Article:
Nickelodeon All-Star Brawl could have been a contender.
It began with an infallible speech. “What if there was a Smash Bros. game starring beloved Nickelodeon characters?” The concept rests neatly at the center of the venn diagram of “corporate IP flexibility” and “things the fans really want.” When Nickelodeon partnered with developers Ludosity and Fair Play Labs to handle the game, their credibility as a Smash contender skyrocketed. Ludosity’s little team were Smash Bros. fans who had turned out Slap city, a solid platform fighter tuned for high-level play, in 2018.
In one of the early trailers for the game, the developers revealed that his game would have ripples. On Smash Bros. Melee, waving it was a high-performance technique that allowed characters to glide at impossible speeds. It was a feat that became the cornerstone of competitive play. In later Smash games, Nintendo would weaken it and annoy many hardcore gamers in the process. By showing SpongeBob gliding on invisible skates, Nickelodeon and Ludosity were indicating that this Smash-like would be the royal agreement by true fans.
The developers sprayed a little more catnip when they confirmed Star fight would have rollback network code on certain platforms. For those of you who don’t spend the night yelling at fighting game developers on Twitter, the rollback refers to a set of ingenious techniques That can, under the right conditions, make online fighting game matches feel almost as responsive as in-person sessions. This was another shot through the bow from Smash Bros., in which online matches can appear to play by correspondence.
And for the most part, Ludosity and Fair Play Labs have delivered on those promises. Star fight it’s mechanically sound, all the characters feel unique in their design and purpose, and the network game is undeniably better than Nintendo’s. I have connected to Twitch streams of competitive Smash players. putting it to the test, praising his speed and responsiveness.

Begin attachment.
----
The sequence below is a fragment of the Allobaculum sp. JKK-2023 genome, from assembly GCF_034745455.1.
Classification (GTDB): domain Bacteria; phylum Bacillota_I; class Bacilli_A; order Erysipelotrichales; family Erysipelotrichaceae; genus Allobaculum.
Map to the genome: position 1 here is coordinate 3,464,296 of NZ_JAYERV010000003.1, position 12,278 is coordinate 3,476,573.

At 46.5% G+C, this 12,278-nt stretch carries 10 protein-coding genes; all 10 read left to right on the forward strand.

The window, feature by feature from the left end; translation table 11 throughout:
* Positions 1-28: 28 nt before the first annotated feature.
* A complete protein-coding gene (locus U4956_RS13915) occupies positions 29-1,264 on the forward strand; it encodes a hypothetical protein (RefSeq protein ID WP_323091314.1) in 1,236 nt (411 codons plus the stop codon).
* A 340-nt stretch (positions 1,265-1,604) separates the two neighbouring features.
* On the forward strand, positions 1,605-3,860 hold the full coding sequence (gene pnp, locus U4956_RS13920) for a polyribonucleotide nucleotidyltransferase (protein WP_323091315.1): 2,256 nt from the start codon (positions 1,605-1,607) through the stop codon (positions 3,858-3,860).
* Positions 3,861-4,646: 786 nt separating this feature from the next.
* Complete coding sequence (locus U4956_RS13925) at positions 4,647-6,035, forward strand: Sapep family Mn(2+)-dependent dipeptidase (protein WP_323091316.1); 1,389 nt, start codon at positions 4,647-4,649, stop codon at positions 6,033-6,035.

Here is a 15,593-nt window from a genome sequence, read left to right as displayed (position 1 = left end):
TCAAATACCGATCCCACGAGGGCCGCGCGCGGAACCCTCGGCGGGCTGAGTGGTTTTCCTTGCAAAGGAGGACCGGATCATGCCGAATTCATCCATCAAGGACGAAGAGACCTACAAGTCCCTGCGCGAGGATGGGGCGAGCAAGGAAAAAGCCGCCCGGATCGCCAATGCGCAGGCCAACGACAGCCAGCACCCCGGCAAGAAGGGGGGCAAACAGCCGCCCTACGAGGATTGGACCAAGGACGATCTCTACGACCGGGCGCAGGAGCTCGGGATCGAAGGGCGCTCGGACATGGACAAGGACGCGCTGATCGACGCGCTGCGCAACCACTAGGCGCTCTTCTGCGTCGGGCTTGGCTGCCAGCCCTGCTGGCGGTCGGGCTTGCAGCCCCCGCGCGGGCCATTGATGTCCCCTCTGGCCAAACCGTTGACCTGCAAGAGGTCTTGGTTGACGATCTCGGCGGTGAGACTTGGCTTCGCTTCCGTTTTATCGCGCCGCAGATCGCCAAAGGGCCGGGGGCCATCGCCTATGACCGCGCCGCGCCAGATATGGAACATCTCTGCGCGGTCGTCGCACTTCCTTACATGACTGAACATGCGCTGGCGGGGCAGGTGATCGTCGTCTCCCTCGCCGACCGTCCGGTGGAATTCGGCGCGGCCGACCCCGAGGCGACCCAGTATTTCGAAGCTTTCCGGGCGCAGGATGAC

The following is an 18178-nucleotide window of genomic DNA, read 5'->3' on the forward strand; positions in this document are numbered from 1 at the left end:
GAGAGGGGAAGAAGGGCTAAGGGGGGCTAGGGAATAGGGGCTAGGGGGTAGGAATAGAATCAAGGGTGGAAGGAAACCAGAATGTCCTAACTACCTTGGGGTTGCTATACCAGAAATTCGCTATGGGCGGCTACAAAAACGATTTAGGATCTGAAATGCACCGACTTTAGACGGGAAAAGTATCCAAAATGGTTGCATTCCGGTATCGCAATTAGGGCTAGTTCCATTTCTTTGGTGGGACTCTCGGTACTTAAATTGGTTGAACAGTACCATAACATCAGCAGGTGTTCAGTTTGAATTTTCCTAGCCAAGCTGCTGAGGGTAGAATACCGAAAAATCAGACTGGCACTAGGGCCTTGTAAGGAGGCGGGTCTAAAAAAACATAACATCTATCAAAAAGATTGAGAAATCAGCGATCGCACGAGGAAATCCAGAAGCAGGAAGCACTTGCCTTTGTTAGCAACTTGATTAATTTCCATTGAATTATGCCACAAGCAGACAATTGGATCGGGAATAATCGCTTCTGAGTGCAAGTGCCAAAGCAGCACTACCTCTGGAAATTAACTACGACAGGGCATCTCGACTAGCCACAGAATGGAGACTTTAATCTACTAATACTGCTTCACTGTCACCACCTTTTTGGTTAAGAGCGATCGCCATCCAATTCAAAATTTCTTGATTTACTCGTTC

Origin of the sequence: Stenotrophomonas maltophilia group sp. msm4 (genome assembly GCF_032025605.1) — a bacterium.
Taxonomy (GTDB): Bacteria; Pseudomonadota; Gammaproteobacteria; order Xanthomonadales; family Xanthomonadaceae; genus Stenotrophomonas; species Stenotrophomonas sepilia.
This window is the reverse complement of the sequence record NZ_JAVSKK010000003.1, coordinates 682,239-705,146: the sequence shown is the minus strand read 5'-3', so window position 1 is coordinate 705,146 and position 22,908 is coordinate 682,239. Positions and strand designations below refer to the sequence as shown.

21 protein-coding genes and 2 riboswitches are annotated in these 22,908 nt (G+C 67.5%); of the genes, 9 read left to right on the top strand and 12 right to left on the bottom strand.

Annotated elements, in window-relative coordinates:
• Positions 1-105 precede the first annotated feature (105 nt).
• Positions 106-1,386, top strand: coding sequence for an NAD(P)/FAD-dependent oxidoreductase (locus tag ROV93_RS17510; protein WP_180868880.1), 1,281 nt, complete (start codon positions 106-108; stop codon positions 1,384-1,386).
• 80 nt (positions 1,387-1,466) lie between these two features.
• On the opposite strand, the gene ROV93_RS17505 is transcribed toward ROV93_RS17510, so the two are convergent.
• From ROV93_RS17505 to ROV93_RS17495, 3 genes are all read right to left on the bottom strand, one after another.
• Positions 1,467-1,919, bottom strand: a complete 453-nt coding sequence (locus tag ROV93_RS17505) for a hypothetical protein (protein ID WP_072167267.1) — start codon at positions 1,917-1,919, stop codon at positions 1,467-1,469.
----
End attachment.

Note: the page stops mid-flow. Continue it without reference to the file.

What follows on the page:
Which is all to say that the developers have done a phenomenal job building the bones of a phenomenal platformer that should satisfy the hardcore gamers Nintendo left behind. So it’s even more a shame that Nickelodeon All-Star Brawl He fails to deliver any of the charm, goofiness, and smarts that make crusader fighters widely attractive.
It seems that the developers do enjoys working with the Nickelodeon pantheon. The techniques relate very well to the Brawlers’ canon skills and personalities, and there are even deep cuts and references to memes like Patrick’s ice cream cone attack or the mocking SpongeBob taunt. But it doesn’t seem like enough.
Aesthetically and emotionally, Nickelodeon All-Star Brawl it is inert. The most obvious flaw is the complete absence of voice acting; We don’t even hear screams or grunts. With the exception of someone like Reptar, Nickelodeon’s characters are inexorably linked to their distinctive voice acting throughout the years. His total silence is awkward at best and awkward at worst. Mobilizing the money and lawyers to get Billy Wests and Tom Kennys on board may have created some difficulties on the development side, but if you’re up against the king, you better not miss out.
Nickelodeon All-Star Brawl it also lacks iconic Nickelodeon tunes. Instead, we have stage music loosely inspired by the vibes of the shows. The Bikini Bottom stage has some heartbreaking slide guitar solos, and the AAHHH !! Real monsters the stage features a chopped and bolted Howie yelled. But while there are definitely some hits here, you won’t hear a single nostalgic tune.
One of the great joys of Super Smash Bros. is seeing characters from different worlds collide in ingenious and silly ways. Kirby’s copy ability was a gold mine of cute and funny gags. Snake codec conversations on Quarrel He invited you to the Colonel marveling at Wario’s ability to fart. Watching Kazuya Mishima ditch the Smash list from his favorite cliff of parricide was so good. Nickelodeon All-Star Brawl not once does he revel in the possibilities of his crossover premise.
It is especially evident in the arcade mode of the game. Combatants exchange words in a rudimentary text box at the beginning of each battle. It’s a simple system that has the potential for funny little moments, even without voice acting: What AvatarWhat feat does Earthbender Toph’s flamboyant Man Toast Powder? Unfortunately, the game also takes advantage of this opportunity. The witty phrases are not personalized at all. Each character just goes through a small handful of boring jokes, regardless of where they are or who they are up against.
Star fight it feels like a licensed game that is constantly being undermined by the very company that licensed it. Ludosity’s platformer fighting game skills are on full display here, but in this space, every ounce of fanfare matters. Nickelodeon authorized the use of the characters, but apparently was unable or unwilling to provide access to voice actors, music, and writers who could bring the crossover fantasy to life. It feels like a small studio making the best of what it has, when it should have received so much more.